Editorial

How Tribes Will Affect US Online Poker Legislation

Jul.30, 2012 3:59:PM
Indian Affairs Logo

The federal government has repeatedly failed to get online poker passed on a national level in the U.S.  There has been little action outside of committee hearings.  There is just too much opposition to it.  At first, casino companies seemed to be the major opponents.  As the years have gone by, casino companies started to see that they were making the same mistakes the music industry made.  They were fighting technology that was coming whether they liked it or not.  The companies would have to learn how to adapt instead of fighting the inevitable.

Since the feds have failed to pass legislation, states have been forced to debate online poker on their own.  So far, two states have passed online poker legislation.  Those states are Nevada and Delaware.  The Washington D.C. city lottery has also passed online poker although it appears that it may never make it live.  Both of these states and D.C. have something in common.  There are no major tribal casino interests.

Several states that have debated online poker have run into a problem as it pertains to tribal gaming.  The problem is that the Indian Gaming Regulatory Act (IGRA) gives tribes an advantage in the gaming industry.  The law states that if a state approves any type of gambling any tribe within that state’s borders is entitled to offer that type of gambling tax free.  For example, South Dakota allows casinos in the city of Deadwood.  This gives the many reservations within the state the right to offer the same exact gambling as Deadwood.  The difference is that the tribal casinos do not pay any taxes to the state.

This is why most states with reservations give the tribes either additional gambling games or monopolies.  If they do not give the tribes preferential treatment, the state loses all potential tax revenue.  Many states with card clubs will allow tribes to offer slots so that the state can tax it.  Examples of this include California, Washington, and Minnesota.  Other states simply give tribes a casino monopoly.  These states include Oklahoma, Connecticut, and North Carolina.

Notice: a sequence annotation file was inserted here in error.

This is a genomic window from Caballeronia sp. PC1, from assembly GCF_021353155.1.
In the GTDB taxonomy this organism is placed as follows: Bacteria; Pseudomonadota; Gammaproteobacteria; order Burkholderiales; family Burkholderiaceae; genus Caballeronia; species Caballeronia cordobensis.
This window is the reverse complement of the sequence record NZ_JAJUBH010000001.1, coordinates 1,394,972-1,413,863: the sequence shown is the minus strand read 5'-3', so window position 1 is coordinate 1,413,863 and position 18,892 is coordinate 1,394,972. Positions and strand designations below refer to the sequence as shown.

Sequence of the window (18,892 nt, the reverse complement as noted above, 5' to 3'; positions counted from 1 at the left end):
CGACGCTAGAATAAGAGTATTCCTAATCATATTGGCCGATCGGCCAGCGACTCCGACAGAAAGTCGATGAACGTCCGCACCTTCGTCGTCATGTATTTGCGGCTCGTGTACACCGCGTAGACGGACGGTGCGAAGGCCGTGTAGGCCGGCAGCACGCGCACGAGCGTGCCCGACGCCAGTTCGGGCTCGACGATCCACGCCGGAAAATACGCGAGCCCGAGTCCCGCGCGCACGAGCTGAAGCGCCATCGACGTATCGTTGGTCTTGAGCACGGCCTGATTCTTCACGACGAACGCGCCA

While no court has ruled on it, the consensus is that the IGRA also applies to online gambling.  This not only causes problems at the state level, but it causes a major conflict on the federal level.

If U.S. passed online gambling on a federal level without concessions from the tribes, the tribes would be allowed to operate tax free.  This would mean that it would be almost impossible for commercial casino companies to compete without creating a partnership with tribes.  Tribes have expressed an interest in negotiating with states and the federal government.  The problem is that there is no uniform opinion by the tribal gaming groups.

States will have fewer problems with this.  Some states do not have any tribal casinos.  Others, like Nevada and Iowa, have tribal gaming but it is a non factor in the state’s overall casino industry.

California ran into problems with tribes during their last online poker bill proposal.  An online poker bill was drafted and debated.  The tribes balked at the idea of them having to pay a licensing fee and taxes on revenue.  Their position was that if online poker was allowed in the state, the IGRA gave them the right to offer it tax free.  The card clubs stated that they thought it was unfair that they would have to compete against tribes who were not paying taxes.  This issue killed the California bill.  The tribes might be willing to compromise, but they are not obligated to do so.  They can kill the bill though by making their position known.

Most reservation casinos are independent as are the tribes that manage the reservation affairs.  There are over 100 of these groups and they do not all agree on what they want in terms of online gambling.  Some tribes want all casino games, some only want poker, and some are against the expansion of online gambling in any way.  Unless the tribes can put forth an agreed upon position, there is going to be a major problem with negotiations.

Tribal gaming interests have already proposed legislation that would only cover online poker.  In that proposal, the tribes propose that they operate tax free.  There is virtually no chance this law passes but it shows that the tribes are thinking about the future and are willing to discuss their place in the future of online poker.

Online poker legislation will be a long road.  There are so many variables involved in it that go beyond those that are against all forms of gambling expansion.  There are so many interested parties and so many legal problems ahead that it in my opinion it will take years for there to be regulated online poker on a federal level or in states with major tribal gaming interests.